13. 13. Machine Learning Techniques13 Support Vector Machine (Classifier):  Images treated as points in higher dimensional space  SVM aims to identify a hyperplane that separates the two classes, while maximising the distance between classes.  The hyperlane is defined by the set of images (support vectors) that lie on the maximal margin  Joachims (2002, 1999), based on Vapnik (1995) Sparse Logistic Regression (Classifier):  Logistic regression method applied within Bayesian framework  Sparse Gaussian prior is assumed with mean zero  Iterative algorithm in which least informative features are pruned according to assigned weights  Yamashita et al (2008) Relevance Vector Machine (Classification & Regression) Optimal Separating Hyperplane defined by  Applies Bayesian techniques within a functional form similar to that of an SVM set of support vectors  Probabilistic model therefore able to indicate probability of class membership  By altering the conditional distribution of the target variable RVMs can be applied to both classification and regression problems  Tipping et al (2001, 2003). Method
  14. 14. NEADL Results (SVM)14 SVM Standard with PCA with RFE 99% Var ExtremesTissue Type UnG AbT AbT AbT SmG max 65% 69% 69% 70% 74%Accuracy / Pearsons r mean n/a 59% 62% 60% 65%Sensitivity max 54% 46% 66% 66% 71%Specificity max 73% 87% 71% 73% 76%MCC / RMSE max / min 0.27 0.30 0.37 0.40 0.48p< max 0.001 0.001 0.0001 0.0001 0.0001 Results
  15. 15. NEADL Results (SVM)15 SVM Standard with PCA with RFE 99% Var ExtremesTissue Type UnG AbT AbT AbT SmG max 65% 69% 69% 70% 74%Accuracy / Pearsons r mean n/a 59% 62% 60% 65%Sensitivity max 54% 46% 66% 66% 71%Specificity max 73% 87% 71% 73% 76%MCC / RMSE max / min 0.27 0.30 0.37 0.40 0.48p< max 0.001 0.001 0.0001 0.0001 0.0001 Results
  16. 16. NEADL Results (SVM)16 SVM Standard with PCA with RFE 99% Var ExtremesTissue Type UnG AbT AbT AbT SmG max 65% 69% 69% 70% 74%Accuracy / Pearsons r mean n/a 59% 62% 60% 65%Sensitivity max 54% 46% 66% 66% 71%Specificity max 73% 87% 71% 73% 76%MCC / RMSE max / min 0.27 0.30 0.37 0.40 0.48p< max 0.001 0.001 0.0001 0.0001 0.0001 Results
  17. 17. NEADL Results (SVM)17 SVM Standard with PCA with RFE 99% Var ExtremesTissue Type UnG AbT AbT AbT SmG max 65% 69% 69% 70% 74%Accuracy / Pearsons r mean n/a 59% 62% 60% 65%Sensitivity max 54% 46% 66% 66% 71%Specificity max 73% 87% 71% 73% 76%MCC / RMSE max / min 0.27 0.30 0.37 0.40 0.48p< max 0.001 0.001 0.0001 0.0001 0.0001 Results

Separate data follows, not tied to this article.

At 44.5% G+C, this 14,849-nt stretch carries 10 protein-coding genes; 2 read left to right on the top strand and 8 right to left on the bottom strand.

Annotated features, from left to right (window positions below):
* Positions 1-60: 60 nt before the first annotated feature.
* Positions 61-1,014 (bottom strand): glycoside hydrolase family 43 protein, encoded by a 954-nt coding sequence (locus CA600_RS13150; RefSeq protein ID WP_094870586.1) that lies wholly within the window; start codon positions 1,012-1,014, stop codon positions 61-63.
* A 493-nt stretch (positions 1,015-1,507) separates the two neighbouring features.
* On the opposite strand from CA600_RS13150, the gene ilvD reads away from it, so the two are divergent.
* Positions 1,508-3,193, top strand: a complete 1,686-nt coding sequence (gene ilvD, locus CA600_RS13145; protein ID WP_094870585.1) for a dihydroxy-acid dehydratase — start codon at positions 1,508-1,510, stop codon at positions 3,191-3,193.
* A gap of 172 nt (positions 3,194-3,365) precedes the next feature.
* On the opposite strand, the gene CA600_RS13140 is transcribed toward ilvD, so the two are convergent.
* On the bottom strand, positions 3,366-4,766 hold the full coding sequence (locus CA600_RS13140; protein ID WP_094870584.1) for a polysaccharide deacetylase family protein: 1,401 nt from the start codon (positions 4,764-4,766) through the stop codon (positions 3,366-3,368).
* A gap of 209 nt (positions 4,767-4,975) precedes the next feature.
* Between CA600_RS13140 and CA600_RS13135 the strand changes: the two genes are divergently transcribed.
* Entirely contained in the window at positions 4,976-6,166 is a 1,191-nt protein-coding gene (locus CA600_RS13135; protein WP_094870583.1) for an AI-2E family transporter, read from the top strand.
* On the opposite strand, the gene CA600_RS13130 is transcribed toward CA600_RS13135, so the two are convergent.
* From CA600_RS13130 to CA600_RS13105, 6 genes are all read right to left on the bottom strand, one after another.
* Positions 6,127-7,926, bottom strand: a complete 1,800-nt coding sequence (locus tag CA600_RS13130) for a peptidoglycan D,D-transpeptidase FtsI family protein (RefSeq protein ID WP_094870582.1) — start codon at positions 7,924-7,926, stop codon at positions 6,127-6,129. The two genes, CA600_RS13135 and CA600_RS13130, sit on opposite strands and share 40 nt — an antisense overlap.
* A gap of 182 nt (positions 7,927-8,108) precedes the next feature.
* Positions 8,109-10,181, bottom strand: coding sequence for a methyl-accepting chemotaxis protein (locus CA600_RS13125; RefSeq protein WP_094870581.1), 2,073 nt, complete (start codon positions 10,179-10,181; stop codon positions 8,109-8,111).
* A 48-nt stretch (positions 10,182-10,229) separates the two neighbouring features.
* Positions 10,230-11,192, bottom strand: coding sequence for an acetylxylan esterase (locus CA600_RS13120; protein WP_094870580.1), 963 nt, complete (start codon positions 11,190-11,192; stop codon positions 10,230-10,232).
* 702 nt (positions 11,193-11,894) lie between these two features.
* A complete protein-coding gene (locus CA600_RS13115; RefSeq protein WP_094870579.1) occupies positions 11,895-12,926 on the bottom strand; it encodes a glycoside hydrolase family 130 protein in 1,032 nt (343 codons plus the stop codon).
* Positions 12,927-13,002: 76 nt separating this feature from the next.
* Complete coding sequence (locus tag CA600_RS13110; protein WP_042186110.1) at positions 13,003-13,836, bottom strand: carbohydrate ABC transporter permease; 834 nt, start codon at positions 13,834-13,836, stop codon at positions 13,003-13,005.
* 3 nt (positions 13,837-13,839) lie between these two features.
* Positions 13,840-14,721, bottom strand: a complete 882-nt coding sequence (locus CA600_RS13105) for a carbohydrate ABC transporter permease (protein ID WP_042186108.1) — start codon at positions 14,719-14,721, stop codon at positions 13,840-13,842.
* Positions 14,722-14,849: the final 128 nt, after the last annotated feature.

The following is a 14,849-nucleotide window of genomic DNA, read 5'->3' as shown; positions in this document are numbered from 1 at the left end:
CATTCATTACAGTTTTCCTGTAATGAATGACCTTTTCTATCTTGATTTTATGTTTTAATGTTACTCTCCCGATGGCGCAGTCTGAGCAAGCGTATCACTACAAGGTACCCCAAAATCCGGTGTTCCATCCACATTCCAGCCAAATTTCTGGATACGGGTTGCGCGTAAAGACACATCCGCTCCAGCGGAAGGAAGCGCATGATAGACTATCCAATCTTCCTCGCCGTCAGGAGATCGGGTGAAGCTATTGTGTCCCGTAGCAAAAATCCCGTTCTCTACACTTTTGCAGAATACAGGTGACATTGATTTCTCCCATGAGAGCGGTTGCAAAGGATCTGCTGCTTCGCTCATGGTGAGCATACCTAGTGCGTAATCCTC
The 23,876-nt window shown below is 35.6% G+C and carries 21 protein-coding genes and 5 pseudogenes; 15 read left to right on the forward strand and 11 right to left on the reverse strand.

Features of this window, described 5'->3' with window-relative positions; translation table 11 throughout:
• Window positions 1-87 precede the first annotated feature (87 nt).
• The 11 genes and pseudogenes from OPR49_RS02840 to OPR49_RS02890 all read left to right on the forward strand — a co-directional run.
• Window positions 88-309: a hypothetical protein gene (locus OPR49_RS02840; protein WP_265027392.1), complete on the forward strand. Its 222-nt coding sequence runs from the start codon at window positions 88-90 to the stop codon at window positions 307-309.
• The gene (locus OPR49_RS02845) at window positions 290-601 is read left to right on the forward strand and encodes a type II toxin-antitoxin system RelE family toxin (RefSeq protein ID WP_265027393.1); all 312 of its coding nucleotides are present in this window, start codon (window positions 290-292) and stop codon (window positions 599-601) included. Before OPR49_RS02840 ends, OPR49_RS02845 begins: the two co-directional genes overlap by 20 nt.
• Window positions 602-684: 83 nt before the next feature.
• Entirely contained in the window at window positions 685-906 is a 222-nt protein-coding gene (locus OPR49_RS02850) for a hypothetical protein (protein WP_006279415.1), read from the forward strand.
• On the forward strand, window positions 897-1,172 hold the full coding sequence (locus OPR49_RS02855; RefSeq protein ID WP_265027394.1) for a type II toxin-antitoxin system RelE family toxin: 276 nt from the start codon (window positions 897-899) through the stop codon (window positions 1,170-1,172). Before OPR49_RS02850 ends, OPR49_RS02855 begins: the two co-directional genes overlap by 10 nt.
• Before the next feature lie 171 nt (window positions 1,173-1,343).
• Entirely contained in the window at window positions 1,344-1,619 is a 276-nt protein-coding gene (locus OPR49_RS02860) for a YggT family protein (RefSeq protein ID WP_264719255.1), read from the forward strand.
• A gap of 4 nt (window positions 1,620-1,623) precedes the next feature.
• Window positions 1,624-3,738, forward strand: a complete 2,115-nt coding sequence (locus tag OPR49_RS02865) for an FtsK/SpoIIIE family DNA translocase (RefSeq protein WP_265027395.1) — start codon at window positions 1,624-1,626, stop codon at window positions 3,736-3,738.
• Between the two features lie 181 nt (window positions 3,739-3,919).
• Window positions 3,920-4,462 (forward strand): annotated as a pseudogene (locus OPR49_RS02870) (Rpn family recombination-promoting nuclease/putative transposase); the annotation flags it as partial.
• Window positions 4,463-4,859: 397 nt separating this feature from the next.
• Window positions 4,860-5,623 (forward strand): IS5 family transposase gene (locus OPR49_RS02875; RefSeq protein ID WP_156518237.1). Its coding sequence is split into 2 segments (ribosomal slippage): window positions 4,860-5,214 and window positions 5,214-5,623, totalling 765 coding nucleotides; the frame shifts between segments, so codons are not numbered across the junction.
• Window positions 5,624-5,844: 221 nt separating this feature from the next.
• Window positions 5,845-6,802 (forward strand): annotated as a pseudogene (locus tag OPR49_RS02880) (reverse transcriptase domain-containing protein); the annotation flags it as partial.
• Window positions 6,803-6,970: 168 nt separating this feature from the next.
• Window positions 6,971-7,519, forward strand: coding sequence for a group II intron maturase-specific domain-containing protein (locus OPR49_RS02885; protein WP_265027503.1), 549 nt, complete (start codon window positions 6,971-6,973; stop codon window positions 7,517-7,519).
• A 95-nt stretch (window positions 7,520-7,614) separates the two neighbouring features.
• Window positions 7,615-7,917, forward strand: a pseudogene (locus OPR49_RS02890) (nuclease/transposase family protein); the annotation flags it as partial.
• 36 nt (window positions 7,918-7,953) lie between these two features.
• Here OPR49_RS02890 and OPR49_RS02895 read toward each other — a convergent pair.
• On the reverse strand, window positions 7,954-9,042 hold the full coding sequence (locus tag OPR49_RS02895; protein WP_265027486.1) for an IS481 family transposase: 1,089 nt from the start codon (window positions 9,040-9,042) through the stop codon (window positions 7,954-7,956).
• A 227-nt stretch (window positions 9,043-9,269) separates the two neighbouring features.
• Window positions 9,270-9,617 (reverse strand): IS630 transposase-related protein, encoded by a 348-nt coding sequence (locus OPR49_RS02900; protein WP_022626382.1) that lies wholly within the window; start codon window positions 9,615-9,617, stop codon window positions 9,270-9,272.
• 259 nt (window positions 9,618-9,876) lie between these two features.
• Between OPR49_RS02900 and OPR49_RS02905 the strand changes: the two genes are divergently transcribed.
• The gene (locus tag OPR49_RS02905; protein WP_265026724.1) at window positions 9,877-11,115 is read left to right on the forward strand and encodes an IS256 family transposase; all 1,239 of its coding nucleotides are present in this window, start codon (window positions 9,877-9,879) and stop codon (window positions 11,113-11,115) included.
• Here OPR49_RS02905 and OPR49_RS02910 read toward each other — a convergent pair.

18. 18. NEADL Results (SVM)18 SVM Standard with PCA with RFE 99% Var ExtremesTissue Type UnG AbT AbT AbT SmG max 65% 69% 69% 70% 74%Accuracy / Pearsons r mean n/a 59% 62% 60% 65%Sensitivity max 54% 46% 66% 66% 71%Specificity max 73% 87% 71% 73% 76%MCC / RMSE max / min 0.27 0.30 0.37 0.40 0.48p< max 0.001 0.001 0.0001 0.0001 0.0001 Results
  19. 19. NEADL Results (SVM)19 SVM Standard with PCA with RFE 99% Var ExtremesTissue Type UnG AbT AbT AbT SmG Sagittal Plane max 65% 69% 69% 70% 74%Accuracy / Pearsons r mean n/a 59% 62% 60% 65%Sensitivity max 54% 46% 66% 66% 71%Specificity max 73% 87% 71% 73% 76%MCC / RMSE max / min 0.27 0.30 0.37 0.40 0.48p< max 0.001 0.001 0.0001 0.0001 0.0001 Horizontal Plane Frontal Section Relevance map threshold at 90%: • Voxels with weights (absolute value) attributed by model in top 10 percentile • Blue = negative weight • Red = positive weight R L R L Results
  20. 20. NEADL Results (SVM & SLR)20 SVM SLR Standard with PCA with RFE 99% Var Extremes Standard with PCA (99%) & RFETissue Type UnG AbT AbT AbT SmG UnG AbT max 65% 69% 69% 70% 74% 58% 68%Accuracy / Pearsons r mean n/a 59% 62% 60% 65% n/a 58%Sensitivity max 54% 46% 66% 66% 71% 50% 74%Specificity max 73% 87% 71% 73% 76% 63% 62%MCC / RMSE max / min 0.27 0.30 0.37 0.40 0.48 0.13 0.37p< max 0.001 0.001 0.0001 0.0001 0.0001 0.15 0.0001 Results
  21. 21. NEADL Results (SVM & SLR)21 SVM SLR Standard with PCA with RFE 99% Var Extremes Standard with PCA (99%) & RFETissue Type UnG AbT AbT AbT SmG UnG AbT max 65% 69% 69% 70% 74% 58% 68%Accuracy / Pearsons r mean n/a 59% 62% 60% 65% n/a 58%Sensitivity max 54% 46% 66% 66% 71% 50% 74%Specificity max 73% 87% 71% 73% 76% 63% 62%MCC / RMSE max / min 0.27 0.30 0.37 0.40 0.48 0.13 0.37p< max 0.001 0.001 0.0001 0.0001 0.0001 0.15 0.0001 Results